Content » Vol 72, Issue 1

Moisturizers prevent irritant dermatitis.

Hannuksela A, Kinnunen T
DOI: 10.2340/00015555724244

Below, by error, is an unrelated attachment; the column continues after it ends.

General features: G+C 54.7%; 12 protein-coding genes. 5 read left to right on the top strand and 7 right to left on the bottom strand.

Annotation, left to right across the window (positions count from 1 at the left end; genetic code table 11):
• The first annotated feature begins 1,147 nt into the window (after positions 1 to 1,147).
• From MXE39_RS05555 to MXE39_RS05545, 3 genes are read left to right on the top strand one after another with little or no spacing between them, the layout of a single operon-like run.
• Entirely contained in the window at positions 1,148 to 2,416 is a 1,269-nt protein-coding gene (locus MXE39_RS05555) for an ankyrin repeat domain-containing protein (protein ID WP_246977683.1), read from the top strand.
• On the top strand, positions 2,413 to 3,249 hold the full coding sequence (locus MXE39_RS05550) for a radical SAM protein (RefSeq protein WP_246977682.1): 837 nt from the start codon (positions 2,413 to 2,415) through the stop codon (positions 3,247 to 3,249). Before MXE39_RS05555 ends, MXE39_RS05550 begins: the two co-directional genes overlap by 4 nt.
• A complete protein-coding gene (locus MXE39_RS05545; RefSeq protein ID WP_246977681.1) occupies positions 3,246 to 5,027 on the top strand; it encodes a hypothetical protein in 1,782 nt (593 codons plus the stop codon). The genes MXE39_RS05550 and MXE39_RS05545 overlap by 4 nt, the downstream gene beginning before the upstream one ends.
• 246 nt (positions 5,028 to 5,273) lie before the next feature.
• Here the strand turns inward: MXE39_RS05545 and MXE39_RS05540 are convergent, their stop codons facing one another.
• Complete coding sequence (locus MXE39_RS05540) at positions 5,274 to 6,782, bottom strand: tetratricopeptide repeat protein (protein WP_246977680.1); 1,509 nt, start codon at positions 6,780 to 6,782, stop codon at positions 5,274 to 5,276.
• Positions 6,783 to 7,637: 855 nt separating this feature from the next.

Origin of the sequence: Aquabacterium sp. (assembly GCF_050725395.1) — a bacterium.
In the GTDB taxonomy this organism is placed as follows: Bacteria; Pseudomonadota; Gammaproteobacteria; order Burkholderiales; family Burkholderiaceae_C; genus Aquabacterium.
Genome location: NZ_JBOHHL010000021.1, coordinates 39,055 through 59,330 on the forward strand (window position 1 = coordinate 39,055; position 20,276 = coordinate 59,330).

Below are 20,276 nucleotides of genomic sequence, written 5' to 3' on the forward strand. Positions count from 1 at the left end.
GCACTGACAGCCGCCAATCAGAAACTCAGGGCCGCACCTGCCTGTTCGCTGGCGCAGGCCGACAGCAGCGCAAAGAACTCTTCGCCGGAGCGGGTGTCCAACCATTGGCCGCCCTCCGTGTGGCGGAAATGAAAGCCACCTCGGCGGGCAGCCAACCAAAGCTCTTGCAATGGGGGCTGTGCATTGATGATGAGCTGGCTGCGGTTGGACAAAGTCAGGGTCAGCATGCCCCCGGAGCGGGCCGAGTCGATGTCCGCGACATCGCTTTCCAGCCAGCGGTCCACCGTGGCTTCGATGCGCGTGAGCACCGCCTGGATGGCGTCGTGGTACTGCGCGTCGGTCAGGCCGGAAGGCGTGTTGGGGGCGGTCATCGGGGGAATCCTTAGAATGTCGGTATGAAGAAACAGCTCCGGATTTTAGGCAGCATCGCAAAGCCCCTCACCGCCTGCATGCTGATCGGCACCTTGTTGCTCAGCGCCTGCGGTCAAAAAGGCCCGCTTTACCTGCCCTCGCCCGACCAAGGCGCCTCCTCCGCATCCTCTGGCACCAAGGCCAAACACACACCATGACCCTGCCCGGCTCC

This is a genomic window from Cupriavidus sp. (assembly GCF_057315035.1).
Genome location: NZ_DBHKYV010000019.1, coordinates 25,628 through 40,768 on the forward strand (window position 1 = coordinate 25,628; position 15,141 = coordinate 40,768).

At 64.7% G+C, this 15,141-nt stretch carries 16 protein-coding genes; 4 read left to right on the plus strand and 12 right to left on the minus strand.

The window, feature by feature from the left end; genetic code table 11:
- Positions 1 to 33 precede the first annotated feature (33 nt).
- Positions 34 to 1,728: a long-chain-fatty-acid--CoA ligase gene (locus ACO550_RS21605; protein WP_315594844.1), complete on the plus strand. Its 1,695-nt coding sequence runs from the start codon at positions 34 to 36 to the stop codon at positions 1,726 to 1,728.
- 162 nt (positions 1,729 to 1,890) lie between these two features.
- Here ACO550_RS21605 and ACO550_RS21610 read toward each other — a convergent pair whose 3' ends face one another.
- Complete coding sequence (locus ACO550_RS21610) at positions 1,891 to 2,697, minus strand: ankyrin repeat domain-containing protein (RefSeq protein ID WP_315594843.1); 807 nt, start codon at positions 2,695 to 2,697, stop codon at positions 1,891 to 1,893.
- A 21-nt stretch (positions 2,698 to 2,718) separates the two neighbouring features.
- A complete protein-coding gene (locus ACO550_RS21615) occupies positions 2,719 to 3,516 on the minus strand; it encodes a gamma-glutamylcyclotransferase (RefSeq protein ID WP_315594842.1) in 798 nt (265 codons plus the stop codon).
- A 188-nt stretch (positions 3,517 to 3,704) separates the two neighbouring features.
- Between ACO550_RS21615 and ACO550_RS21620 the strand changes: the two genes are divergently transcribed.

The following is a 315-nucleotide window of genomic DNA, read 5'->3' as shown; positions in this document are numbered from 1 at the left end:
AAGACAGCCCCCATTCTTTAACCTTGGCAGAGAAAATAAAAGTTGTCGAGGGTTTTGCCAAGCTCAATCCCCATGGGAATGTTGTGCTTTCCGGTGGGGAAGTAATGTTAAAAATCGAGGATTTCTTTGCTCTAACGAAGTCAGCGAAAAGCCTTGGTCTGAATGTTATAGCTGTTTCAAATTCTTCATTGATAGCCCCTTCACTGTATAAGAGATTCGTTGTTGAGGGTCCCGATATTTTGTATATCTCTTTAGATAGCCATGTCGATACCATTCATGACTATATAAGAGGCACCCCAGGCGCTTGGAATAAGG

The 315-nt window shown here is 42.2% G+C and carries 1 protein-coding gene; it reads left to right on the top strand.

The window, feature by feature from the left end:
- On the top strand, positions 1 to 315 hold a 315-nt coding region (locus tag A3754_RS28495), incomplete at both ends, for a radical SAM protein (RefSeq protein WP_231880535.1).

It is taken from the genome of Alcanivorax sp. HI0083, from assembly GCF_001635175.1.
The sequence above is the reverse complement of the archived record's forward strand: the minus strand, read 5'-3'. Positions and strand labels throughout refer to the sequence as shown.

The purpose of this study was to investigate the ability of eight different moisturizers to prevent irritant dermatitis. Twelve healthy female students washed the outer aspect of their upper arms with a liquid detergent for one minute twice a day for one week. Seven skin creams and one skin oil were applied to 3 x 7 cm areas of the left upper arm just after each washing, while the right upper arm was left untreated. Transepidermal water loss (TEWL) (mean) increased from 7.1 to 9.3 g/m2/h (p less than 0.001) and laser-Doppler flowmetry (LDF) value (mean) decreased from 11.8 to 10.8 arbitrary units (N.S.) in the left upper arm, but there was no statistical difference between the eight moisturizers. During the second week of the study, the test subjects did not continue washing their arms. Eight areas (3 x 7 cm) of the right upper arm were treated with the moisturizers twice a day. The mean TEWL value decreased from 20.3 to 8.6 (p less than 0.0011) over 7 days, but there were no significant differences between the individual moisturizers. The laser-Doppler values showed the same trend as the TEWL values. In conclusion, regular use of emollients prevented irritant dermatitis from a detergent.


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